First Advisor

Maureen Hickey

Date of Award

Summer 2021

Document Type

Thesis

Degree Name

Bachelor of Arts (B.A.) in International & Global Studies: International Development and University Honors

Department

International and Global Studies

Language

English

DOI

10.15760/honors.1157

Abstract

The future of Hong Kong -- one of the most valuable economic port cities in the world -- has been a key political issue since the Opium Wars (1839-1860). After eight five years of being a British colony, Hong Kong was returned to mainland China in 1997 under a special arrangement that was intended to preserve Hong Kong’s special political and administrative status until 2047. As Hong Kong is a special administered zone, it utilizes a democratic governing system and enjoys freedoms that mainlander citizens of China do not experience. Many scholars have warned Hong Kong of its dire position politically as China continues to open up the mainland for foreign businesses. In this thesis, I argue that China never intended to honor the agreement of democracy with Hong Kong until 2047, as Hong Kong is can only be as politically troublesome as it is economically useful to the Chinese Communist Party (CCP). Through the analysis of China’s increasing political presence in Hong Kong, the diminishing freedoms of Hong Kong people, and the lack of Hong Kong’s economic success in both the gross domestic product (GDP) and stock market exchange platforms in comparison to the mainland, I found that Hong Kong is no longer as important to the Chinese government as it once was during the 1997 turnover. Hong Kong waited too long to attempt to break free from communist rule. Hong Kong’s title as a global financial hub will likely not give the island any advantage over the mainland cities nor will it receive any more favoritism from the CCP. China will continue to bring Hong Kong in line with the rest of the country and as a result, Hong Kong’s freedoms as well as its special administered zone status can cease to exist completely in the future.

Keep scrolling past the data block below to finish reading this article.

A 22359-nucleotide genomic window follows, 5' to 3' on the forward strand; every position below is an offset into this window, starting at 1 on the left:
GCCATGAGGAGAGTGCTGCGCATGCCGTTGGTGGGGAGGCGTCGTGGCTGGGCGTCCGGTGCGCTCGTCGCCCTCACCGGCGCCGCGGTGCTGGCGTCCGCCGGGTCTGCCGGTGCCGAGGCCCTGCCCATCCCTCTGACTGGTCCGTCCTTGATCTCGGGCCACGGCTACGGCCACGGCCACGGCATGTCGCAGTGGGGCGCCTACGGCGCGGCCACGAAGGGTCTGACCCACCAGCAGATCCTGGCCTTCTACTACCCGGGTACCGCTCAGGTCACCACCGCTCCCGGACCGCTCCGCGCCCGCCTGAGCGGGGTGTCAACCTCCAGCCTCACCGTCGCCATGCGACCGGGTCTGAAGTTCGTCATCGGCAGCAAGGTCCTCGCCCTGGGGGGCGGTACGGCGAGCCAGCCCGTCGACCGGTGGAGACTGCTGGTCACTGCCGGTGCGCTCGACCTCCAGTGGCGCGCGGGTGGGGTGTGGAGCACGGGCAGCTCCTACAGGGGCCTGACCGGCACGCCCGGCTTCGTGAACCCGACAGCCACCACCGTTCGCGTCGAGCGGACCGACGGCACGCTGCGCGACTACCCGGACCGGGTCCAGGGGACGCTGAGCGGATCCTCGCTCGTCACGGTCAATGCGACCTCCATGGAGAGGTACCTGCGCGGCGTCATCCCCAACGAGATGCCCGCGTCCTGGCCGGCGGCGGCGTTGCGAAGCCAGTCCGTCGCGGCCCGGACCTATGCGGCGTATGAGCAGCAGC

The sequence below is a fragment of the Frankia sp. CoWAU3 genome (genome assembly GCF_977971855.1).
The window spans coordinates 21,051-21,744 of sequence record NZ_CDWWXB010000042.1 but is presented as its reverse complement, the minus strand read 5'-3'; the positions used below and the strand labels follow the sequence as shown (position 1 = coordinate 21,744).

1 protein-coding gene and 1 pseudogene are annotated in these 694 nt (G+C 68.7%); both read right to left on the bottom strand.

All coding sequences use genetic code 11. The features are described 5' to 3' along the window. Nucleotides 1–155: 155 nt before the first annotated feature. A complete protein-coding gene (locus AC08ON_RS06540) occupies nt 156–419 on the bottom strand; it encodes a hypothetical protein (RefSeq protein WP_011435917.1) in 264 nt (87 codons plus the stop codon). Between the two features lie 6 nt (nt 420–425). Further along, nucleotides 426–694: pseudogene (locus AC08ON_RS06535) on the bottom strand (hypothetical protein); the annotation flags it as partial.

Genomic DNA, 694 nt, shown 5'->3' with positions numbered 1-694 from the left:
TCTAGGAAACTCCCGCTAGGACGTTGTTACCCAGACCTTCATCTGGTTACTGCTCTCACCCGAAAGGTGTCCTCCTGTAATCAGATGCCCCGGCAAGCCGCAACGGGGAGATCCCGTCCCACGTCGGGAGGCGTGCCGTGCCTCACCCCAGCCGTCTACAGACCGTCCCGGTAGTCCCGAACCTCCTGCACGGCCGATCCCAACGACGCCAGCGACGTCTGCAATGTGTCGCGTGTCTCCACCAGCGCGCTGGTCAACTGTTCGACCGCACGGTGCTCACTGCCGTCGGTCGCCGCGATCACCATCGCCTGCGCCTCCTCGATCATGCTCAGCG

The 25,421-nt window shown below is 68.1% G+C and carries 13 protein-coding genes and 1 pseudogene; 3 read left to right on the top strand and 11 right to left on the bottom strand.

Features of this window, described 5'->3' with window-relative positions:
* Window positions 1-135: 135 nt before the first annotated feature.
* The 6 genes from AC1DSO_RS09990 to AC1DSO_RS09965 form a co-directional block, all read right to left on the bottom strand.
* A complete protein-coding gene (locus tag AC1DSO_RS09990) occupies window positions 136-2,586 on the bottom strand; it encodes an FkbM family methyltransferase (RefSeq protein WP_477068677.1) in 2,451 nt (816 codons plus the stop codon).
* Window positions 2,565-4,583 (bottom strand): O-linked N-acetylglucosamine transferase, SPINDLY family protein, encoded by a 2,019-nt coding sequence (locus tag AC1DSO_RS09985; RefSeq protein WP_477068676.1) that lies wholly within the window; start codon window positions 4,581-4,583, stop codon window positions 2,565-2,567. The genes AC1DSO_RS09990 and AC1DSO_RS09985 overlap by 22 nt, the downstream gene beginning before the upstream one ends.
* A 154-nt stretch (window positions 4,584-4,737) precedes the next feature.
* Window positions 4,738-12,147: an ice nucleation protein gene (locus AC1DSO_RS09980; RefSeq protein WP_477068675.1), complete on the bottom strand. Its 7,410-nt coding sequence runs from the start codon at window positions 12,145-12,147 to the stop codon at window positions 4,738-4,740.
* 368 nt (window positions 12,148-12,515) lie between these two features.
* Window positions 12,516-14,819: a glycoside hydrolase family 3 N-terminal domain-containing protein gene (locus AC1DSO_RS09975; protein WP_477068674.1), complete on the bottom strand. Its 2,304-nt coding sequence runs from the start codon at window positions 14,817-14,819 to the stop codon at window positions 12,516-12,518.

Rights

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Comments

An undergraduate honors thesis submitted in partial fulfillment of the requirements for the degree of Bachelor of Arts in University Honors and International Development Studies and Chinese.

Persistent Identifier

https://archives.pdx.edu/ds/psu/36244

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